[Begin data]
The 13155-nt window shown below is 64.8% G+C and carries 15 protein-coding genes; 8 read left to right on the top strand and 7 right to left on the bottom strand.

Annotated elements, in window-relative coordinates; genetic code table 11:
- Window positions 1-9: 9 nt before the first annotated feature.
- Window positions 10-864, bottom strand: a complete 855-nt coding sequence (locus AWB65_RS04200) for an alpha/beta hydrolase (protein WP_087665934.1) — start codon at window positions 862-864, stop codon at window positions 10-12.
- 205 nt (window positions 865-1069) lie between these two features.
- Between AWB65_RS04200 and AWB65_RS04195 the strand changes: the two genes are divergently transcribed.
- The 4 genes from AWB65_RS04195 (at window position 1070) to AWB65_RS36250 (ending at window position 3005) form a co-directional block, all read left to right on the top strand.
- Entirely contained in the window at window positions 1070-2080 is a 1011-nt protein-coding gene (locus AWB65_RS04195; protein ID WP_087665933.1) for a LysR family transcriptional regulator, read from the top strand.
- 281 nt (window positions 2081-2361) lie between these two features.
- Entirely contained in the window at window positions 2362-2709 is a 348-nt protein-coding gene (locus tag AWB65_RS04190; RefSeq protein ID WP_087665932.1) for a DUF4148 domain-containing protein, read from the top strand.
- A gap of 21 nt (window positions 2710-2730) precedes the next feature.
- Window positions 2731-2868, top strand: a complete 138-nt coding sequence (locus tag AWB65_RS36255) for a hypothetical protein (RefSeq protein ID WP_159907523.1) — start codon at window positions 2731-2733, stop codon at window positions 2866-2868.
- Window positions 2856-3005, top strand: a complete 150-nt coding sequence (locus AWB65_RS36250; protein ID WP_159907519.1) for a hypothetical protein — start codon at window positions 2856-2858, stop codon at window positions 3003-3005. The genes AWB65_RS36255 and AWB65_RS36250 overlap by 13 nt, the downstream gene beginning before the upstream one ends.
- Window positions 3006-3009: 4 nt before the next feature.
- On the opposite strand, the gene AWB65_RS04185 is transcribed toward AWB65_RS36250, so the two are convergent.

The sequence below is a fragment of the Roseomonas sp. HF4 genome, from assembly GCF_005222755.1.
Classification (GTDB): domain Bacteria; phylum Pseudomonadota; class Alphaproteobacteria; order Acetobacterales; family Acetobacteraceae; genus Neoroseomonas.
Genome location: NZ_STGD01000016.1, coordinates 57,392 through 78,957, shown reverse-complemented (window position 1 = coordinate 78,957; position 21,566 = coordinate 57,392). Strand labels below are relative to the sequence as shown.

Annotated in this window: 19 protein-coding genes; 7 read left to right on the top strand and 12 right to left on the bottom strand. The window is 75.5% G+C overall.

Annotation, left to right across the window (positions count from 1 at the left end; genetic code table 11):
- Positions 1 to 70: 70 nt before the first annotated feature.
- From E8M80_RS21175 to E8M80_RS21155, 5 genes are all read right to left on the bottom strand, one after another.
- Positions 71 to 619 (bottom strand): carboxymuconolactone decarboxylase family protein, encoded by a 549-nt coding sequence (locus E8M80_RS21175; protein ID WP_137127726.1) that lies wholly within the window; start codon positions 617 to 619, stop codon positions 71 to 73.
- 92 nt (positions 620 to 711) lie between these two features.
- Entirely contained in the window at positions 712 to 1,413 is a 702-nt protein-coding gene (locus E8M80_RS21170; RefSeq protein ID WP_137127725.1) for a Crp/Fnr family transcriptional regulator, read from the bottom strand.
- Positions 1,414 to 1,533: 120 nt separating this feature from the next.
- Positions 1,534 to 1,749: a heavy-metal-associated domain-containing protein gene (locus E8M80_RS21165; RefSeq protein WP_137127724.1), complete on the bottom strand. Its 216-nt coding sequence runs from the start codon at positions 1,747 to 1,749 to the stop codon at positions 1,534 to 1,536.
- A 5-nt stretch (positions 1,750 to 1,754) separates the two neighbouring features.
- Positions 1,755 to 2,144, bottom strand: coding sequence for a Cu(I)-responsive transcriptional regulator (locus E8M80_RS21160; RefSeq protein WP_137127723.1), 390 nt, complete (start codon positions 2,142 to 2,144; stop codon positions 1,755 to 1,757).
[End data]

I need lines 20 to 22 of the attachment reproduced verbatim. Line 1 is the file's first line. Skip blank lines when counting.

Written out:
Annotation, left to right across the window (positions count from 1 at the left end; genetic code table 11):
- Positions 1 to 70: 70 nt before the first annotated feature.
- From E8M80_RS21175 to E8M80_RS21155, 5 genes are all read right to left on the bottom strand, one after another.